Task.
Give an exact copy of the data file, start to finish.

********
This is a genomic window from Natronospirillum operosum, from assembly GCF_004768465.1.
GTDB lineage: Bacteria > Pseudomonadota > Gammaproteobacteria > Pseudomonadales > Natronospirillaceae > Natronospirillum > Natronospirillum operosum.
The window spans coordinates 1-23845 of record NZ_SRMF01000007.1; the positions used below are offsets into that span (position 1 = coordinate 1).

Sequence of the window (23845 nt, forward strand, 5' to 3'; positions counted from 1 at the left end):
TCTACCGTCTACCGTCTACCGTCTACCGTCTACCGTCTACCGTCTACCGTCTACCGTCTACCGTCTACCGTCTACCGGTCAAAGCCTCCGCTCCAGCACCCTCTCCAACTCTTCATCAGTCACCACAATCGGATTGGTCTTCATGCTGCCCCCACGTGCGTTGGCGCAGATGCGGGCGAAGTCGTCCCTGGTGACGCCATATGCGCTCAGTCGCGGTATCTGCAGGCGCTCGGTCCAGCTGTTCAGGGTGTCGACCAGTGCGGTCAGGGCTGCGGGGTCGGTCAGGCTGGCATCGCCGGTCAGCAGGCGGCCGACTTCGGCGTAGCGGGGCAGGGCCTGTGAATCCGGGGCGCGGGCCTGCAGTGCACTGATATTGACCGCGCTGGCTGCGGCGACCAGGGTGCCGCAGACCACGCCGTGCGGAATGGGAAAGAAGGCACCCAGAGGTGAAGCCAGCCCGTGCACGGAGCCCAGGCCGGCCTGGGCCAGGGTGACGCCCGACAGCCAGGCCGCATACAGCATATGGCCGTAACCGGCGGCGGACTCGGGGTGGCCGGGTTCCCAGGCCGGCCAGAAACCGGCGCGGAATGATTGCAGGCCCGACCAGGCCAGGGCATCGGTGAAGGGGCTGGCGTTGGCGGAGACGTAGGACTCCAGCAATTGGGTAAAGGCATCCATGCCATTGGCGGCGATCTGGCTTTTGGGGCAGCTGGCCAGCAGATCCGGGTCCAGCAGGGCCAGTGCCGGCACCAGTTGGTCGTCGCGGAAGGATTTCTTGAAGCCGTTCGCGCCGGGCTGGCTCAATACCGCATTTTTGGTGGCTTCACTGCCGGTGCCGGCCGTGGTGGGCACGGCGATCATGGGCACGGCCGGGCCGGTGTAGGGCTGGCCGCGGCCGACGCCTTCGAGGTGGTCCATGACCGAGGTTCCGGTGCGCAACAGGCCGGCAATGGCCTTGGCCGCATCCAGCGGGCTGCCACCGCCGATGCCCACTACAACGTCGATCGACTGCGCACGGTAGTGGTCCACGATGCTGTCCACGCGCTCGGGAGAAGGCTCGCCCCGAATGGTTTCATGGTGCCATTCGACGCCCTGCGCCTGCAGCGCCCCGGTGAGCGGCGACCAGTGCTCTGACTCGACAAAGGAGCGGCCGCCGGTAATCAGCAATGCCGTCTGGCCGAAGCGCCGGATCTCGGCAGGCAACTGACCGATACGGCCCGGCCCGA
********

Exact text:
This is a genomic window from Natronospirillum operosum, from assembly GCF_004768465.1.
GTDB lineage: Bacteria > Pseudomonadota > Gammaproteobacteria > Pseudomonadales > Natronospirillaceae > Natronospirillum > Natronospirillum operosum.
The window spans coordinates 1-23845 of record NZ_SRMF01000007.1; the positions used below are offsets into that span (position 1 = coordinate 1).

Sequence of the window (23845 nt, forward strand, 5' to 3'; positions counted from 1 at the left end):
TCTACCGTCTACCGTCTACCGTCTACCGTCTACCGTCTACCGTCTACCGTCTACCGTCTACCGTCTACCGTCTACCGGTCAAAGCCTCCGCTCCAGCACCCTCTCCAACTCTTCATCAGTCACCACAATCGGATTGGTCTTCATGCTGCCCCCACGTGCGTTGGCGCAGATGCGGGCGAAGTCGTCCCTGGTGACGCCATATGCGCTCAGTCGCGGTATCTGCAGGCGCTCGGTCCAGCTGTTCAGGGTGTCGACCAGTGCGGTCAGGGCTGCGGGGTCGGTCAGGCTGGCATCGCCGGTCAGCAGGCGGCCGACTTCGGCGTAGCGGGGCAGGGCCTGTGAATCCGGGGCGCGGGCCTGCAGTGCACTGATATTGACCGCGCTGGCTGCGGCGACCAGGGTGCCGCAGACCACGCCGTGCGGAATGGGAAAGAAGGCACCCAGAGGTGAAGCCAGCCCGTGCACGGAGCCCAGGCCGGCCTGGGCCAGGGTGACGCCCGACAGCCAGGCCGCATACAGCATATGGCCGTAACCGGCGGCGGACTCGGGGTGGCCGGGTTCCCAGGCCGGCCAGAAACCGGCGCGGAATGATTGCAGGCCCGACCAGGCCAGGGCATCGGTGAAGGGGCTGGCGTTGGCGGAGACGTAGGACTCCAGCAATTGGGTAAAGGCATCCATGCCATTGGCGGCGATCTGGCTTTTGGGGCAGCTGGCCAGCAGATCCGGGTCCAGCAGGGCCAGTGCCGGCACCAGTTGGTCGTCGCGGAAGGATTTCTTGAAGCCGTTCGCGCCGGGCTGGCTCAATACCGCATTTTTGGTGGCTTCACTGCCGGTGCCGGCCGTGGTGGGCACGGCGATCATGGGCACGGCCGGGCCGGTGTAGGGCTGGCCGCGGCCGACGCCTTCGAGGTGGTCCATGACCGAGGTTCCGGTGCGCAACAGGCCGGCAATGGCCTTGGCCGCATCCAGCGGGCTGCCACCGCCGATGCCCACTACAACGTCGATCGACTGCGCACGGTAGTGGTCCACGATGCTGTCCACGCGCTCGGGAGAAGGCTCGCCCCGAATGGTTTCATGGTGCCATTCGACGCCCTGCGCCTGCAGCGCCCCGGTGAGCGGCGACCAGTGCTCTGACTCGACAAAGGAGCGGCCGCCGGTAATCAGCAATGCCGTCTGGCCGAAGCGCCGGATCTCGGCAGGCAACTGACCGATACGGCCCGGCCCGA